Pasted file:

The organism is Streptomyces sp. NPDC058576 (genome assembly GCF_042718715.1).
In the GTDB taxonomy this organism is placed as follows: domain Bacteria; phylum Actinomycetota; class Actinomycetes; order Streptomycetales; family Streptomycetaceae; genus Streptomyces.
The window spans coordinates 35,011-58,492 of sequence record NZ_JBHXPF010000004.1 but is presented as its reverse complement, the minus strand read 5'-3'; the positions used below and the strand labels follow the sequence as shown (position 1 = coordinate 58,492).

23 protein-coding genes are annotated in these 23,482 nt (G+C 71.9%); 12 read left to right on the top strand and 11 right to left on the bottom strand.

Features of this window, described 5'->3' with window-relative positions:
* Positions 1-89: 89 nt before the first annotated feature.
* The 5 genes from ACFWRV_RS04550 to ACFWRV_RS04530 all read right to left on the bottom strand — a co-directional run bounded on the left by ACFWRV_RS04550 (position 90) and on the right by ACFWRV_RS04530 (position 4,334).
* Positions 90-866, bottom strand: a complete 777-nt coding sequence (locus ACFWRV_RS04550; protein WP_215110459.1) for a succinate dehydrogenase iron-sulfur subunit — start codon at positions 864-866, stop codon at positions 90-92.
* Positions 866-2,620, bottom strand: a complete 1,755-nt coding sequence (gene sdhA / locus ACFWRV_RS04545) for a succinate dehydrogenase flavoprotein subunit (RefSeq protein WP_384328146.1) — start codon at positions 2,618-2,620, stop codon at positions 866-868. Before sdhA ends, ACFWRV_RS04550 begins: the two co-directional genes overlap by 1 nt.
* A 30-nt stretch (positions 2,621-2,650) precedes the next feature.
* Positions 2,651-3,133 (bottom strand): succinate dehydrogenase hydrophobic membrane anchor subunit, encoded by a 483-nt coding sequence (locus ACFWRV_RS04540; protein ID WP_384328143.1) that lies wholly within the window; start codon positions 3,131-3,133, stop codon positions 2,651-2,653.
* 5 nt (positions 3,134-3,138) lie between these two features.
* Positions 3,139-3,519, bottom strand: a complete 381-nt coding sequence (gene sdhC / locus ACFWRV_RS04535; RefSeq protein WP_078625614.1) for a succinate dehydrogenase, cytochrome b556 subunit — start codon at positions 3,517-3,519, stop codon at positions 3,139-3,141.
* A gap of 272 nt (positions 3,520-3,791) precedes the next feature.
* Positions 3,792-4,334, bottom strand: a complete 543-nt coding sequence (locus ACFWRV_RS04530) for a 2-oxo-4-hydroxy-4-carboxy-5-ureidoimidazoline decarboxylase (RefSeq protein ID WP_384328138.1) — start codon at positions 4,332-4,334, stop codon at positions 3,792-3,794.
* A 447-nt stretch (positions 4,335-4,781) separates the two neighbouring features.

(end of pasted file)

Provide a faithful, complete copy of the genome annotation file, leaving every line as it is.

The organism is Streptomyces sp. NPDC058576 (genome assembly GCF_042718715.1).
In the GTDB taxonomy this organism is placed as follows: domain Bacteria; phylum Actinomycetota; class Actinomycetes; order Streptomycetales; family Streptomycetaceae; genus Streptomyces.
The window spans coordinates 35,011-58,492 of sequence record NZ_JBHXPF010000004.1 but is presented as its reverse complement, the minus strand read 5'-3'; the positions used below and the strand labels follow the sequence as shown (position 1 = coordinate 58,492).

23 protein-coding genes are annotated in these 23,482 nt (G+C 71.9%); 12 read left to right on the top strand and 11 right to left on the bottom strand.

Features of this window, described 5'->3' with window-relative positions:
* Positions 1-89: 89 nt before the first annotated feature.
* The 5 genes from ACFWRV_RS04550 to ACFWRV_RS04530 all read right to left on the bottom strand — a co-directional run bounded on the left by ACFWRV_RS04550 (position 90) and on the right by ACFWRV_RS04530 (position 4,334).
* Positions 90-866, bottom strand: a complete 777-nt coding sequence (locus ACFWRV_RS04550; protein WP_215110459.1) for a succinate dehydrogenase iron-sulfur subunit — start codon at positions 864-866, stop codon at positions 90-92.
* Positions 866-2,620, bottom strand: a complete 1,755-nt coding sequence (gene sdhA / locus ACFWRV_RS04545) for a succinate dehydrogenase flavoprotein subunit (RefSeq protein WP_384328146.1) — start codon at positions 2,618-2,620, stop codon at positions 866-868. Before sdhA ends, ACFWRV_RS04550 begins: the two co-directional genes overlap by 1 nt.
* A 30-nt stretch (positions 2,621-2,650) precedes the next feature.
* Positions 2,651-3,133 (bottom strand): succinate dehydrogenase hydrophobic membrane anchor subunit, encoded by a 483-nt coding sequence (locus ACFWRV_RS04540; protein ID WP_384328143.1) that lies wholly within the window; start codon positions 3,131-3,133, stop codon positions 2,651-2,653.
* 5 nt (positions 3,134-3,138) lie between these two features.
* Positions 3,139-3,519, bottom strand: a complete 381-nt coding sequence (gene sdhC / locus ACFWRV_RS04535; RefSeq protein WP_078625614.1) for a succinate dehydrogenase, cytochrome b556 subunit — start codon at positions 3,517-3,519, stop codon at positions 3,139-3,141.
* A gap of 272 nt (positions 3,520-3,791) precedes the next feature.
* Positions 3,792-4,334, bottom strand: a complete 543-nt coding sequence (locus ACFWRV_RS04530) for a 2-oxo-4-hydroxy-4-carboxy-5-ureidoimidazoline decarboxylase (RefSeq protein ID WP_384328138.1) — start codon at positions 4,332-4,334, stop codon at positions 3,792-3,794.
* A 447-nt stretch (positions 4,335-4,781) separates the two neighbouring features.